Everything You Need to Know about Spending the Holidays in Italy
Whether you’re planning to travel in Italy during the winter holiday season or you’re looking for ways to incorporate Italian holiday traditions into your celebrations this year, you’ll find what you need on this page, including everything you need to know about spending Christmas in Italy or New Year’s in Italy.
Italian Holiday Season
Italy is an overwhelmingly Catholic country, so the dominant holidays in December-January are the ones you might expect – but you might be surprised that Christmas Day is pretty much on equal footing with the Epiphany in terms of importance.
Here are the big Italian holidays for December and January – these are all national holidays, when banks and other businesses are likely to be closed all or part of the day:
- December 8 – Feast of the Immaculate Conception
- December 25 – Christmas Day
- December 26 – Saint Stephen’s Day
- January 1 – New Year’s Day
- January 6 – Epiphany
>> For more holidays, regional festivals, and other important dates – including the dates for each this year – see my Italian holiday calendar.
Italy Travel Tips for Holiday Season
Traveling in Italy during the holidays can be magical – any place that’s decked out in its celebratory finery is a nice place to be in my book – but it can also present some unique challenges. They’re easy to deal with if you’re prepared for them in advance.
- Weather – Remember that this is winter, and the weather is likely to be quite cold and possibly damp depending on where you are in Italy. You should be prepared for cold weather, and be sure to check the Italy weather forecasts right before you leave home to find out about anything unusual.
- Holiday Schedules – The dates listed above are national holidays, which means that banks, shops, restaurants, and other businesses may be closed for the entire day or part of the day. Transportation schedules are often on what are called “ferie” schedules (holiday schedules) as well, which means that although things like trains and buses are running they’re much less frequent than normal. Plan ahead – do a bit of food shopping so you’re not stuck if many cafes are closed, book train tickets in advance to make sure you get a seat (or plan to not travel on those days) – and you’ll be prepared to simply enjoy the holiday.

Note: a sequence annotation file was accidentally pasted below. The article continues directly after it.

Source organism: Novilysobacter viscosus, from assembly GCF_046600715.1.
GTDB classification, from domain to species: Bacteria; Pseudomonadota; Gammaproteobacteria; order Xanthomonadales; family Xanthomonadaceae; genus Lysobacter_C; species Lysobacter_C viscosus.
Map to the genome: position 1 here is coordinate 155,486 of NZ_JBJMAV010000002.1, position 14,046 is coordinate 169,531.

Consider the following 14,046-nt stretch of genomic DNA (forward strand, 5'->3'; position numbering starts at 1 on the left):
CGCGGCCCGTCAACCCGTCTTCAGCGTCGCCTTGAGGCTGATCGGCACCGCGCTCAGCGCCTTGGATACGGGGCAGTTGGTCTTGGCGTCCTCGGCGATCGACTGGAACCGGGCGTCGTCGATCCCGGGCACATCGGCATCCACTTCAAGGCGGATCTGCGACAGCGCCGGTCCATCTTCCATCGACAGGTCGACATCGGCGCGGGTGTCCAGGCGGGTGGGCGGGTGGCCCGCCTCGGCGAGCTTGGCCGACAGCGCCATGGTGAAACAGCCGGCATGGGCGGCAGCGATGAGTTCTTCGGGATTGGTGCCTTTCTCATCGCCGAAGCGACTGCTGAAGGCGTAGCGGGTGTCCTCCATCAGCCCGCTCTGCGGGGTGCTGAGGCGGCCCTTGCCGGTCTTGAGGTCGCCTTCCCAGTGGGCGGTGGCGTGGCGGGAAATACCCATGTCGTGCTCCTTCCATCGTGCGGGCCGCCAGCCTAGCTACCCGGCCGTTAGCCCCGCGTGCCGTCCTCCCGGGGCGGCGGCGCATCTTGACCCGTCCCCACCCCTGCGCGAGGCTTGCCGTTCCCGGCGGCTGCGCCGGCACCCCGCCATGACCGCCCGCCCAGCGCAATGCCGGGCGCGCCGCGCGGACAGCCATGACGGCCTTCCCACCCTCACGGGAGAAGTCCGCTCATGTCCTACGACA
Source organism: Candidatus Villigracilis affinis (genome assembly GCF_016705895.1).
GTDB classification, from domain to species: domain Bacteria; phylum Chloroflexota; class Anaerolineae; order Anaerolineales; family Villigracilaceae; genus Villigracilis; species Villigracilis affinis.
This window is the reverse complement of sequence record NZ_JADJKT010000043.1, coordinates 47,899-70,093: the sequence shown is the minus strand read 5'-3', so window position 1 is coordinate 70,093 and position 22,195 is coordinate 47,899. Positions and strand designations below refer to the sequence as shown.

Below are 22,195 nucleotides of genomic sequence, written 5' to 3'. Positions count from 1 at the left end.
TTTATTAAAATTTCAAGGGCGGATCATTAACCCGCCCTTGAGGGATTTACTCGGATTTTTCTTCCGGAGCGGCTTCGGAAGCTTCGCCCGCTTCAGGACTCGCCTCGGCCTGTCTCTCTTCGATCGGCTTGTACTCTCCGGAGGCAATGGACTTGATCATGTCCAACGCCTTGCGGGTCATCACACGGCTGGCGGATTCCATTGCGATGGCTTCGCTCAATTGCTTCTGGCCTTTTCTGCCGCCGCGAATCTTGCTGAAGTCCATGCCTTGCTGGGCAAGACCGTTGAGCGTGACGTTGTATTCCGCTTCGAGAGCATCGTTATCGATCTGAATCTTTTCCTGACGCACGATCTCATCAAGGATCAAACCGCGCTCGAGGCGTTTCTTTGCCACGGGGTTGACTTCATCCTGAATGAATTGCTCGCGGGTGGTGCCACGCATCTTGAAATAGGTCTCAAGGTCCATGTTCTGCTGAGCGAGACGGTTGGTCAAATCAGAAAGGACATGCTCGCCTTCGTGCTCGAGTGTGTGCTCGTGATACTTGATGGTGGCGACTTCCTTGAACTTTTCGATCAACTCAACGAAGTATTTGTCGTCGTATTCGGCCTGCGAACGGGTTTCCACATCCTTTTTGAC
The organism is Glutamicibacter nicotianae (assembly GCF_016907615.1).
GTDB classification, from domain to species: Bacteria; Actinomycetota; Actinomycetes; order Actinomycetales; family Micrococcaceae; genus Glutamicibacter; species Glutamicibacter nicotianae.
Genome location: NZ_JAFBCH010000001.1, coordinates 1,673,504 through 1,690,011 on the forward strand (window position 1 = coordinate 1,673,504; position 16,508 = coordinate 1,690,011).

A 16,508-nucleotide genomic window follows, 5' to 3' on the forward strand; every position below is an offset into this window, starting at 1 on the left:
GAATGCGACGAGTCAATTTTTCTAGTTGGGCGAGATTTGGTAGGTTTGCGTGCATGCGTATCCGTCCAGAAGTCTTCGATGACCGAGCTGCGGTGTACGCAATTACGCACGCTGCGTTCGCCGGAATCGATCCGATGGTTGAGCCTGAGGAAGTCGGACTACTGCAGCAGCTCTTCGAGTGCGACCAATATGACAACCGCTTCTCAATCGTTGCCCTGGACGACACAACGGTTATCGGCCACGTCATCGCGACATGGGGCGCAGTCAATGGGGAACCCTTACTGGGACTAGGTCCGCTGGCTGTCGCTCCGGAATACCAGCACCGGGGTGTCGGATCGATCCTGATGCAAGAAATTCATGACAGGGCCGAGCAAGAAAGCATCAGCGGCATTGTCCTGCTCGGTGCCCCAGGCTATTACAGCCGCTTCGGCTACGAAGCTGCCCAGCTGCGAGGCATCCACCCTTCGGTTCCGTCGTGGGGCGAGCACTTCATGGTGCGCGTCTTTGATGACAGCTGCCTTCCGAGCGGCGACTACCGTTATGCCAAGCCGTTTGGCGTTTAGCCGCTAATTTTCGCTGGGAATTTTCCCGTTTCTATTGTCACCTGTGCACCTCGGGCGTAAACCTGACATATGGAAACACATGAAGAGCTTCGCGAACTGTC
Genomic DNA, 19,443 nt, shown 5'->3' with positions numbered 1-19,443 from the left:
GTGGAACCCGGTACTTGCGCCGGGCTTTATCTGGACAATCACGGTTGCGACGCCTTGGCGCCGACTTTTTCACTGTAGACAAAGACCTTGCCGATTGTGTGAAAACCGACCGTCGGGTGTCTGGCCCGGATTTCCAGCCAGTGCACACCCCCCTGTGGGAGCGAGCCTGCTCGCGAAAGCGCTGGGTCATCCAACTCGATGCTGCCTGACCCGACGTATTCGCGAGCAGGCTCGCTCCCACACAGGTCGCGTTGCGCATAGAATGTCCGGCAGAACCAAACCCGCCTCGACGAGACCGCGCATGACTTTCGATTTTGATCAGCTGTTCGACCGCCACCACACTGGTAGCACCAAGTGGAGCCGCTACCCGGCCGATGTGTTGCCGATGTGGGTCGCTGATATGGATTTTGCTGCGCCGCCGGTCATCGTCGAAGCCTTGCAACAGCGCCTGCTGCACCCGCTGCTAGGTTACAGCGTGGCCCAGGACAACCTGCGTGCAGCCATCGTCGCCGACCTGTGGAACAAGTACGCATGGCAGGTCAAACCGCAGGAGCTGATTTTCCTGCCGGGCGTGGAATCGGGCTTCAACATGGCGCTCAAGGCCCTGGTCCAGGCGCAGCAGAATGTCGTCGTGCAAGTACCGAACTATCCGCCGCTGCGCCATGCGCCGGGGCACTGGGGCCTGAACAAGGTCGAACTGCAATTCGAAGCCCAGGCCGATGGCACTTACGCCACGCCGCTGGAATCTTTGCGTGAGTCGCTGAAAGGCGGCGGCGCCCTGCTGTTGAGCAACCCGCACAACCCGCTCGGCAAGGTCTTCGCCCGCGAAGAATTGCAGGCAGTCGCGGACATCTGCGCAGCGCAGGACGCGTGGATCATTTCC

- Mini “High” Season – Although this is winter, which is usually the “low” season in Italy, the holidays represent a mini-spike in tourism. This means prices go up on things like hotels and (sometimes) airfare, and crowds can be more of an issue than you might expect at this time of year. It’s a good idea to book in advance when possible.
- Family-Oriented – Christmas especially is a very family-oriented holiday in Italy, so there aren’t as many public celebrations that visitors can take part in (besides special services at churches). There are sometimes religious processions and bonfires, so it’s worth asking at the tourist information office beforehand. New Year’s celebrations are much more public, with concerts in public squares and fireworks going off everywhere.
- Church Services in English – Most churches will hold their holiday services in Italian, but the bigger cities in Italy almost always have at least one place where there are services in English (and sometimes other languages, too). Ask at the tourist information office beforehand.
Italian Holiday Traditions
- Nativity scenes are the dominant Christmas decor all over Italy.
- Christmas Eve meals traditionally are meat-free, while Christmas Day meals have meat as the centerpiece.
- Traditional foods seen only at Christmas include the panettone, a sweet bread with candied fruit.
- Churches throughout the country – including St. Peter’s Basilica in Vatican City – have Midnight Mass on Christmas Eve.
- The New Year’s Eve meal includes pork (for the richness of life) and lentils (for prosperity).
- Red is the dominant color, thought to bring good fortune – most Italians wear a new pair of red underwear on New Year’s Eve.
- Fireworks – both official displays and personal fireworks – are the most popular way to mark the new year throughout Italy, and they’re especially prevalent in the south.
- Children receive presents from a flying witch called La Befana, not Santa Claus.
- La Befana leaves gifts in childrens’ stockings on the eve of Epiphany.
Bringing the Italian Holidays Home
If you can’t be in Italy for the holidays this year, you can still incorporate some of the Italian holiday traditions into your own celebrations. Here are some ideas to do just that – add your ideas in the comments!
- Add to your own nativity scene (or start one) with a piece from one of Naples’ famous nativity figurine makers.
- Tell your kids the story of La Befana, and have them leave out stockings for her on January 5th.
- Find a local bakery or market where you can buy panettone, or learn to make your own.
- Give (or ask for!) any one of these Italian gift ideas to make home feel a little more like Italy year-round.
- Wear red underwear on New Year’s Eve. (Give your family new red undies at Christmas, to wear at New Year’s!)
- Toast the New Year with Italian prosecco.
- Eat pork and lentils on New Year’s Eve.
- Go to a fireworks display to mark the New Year.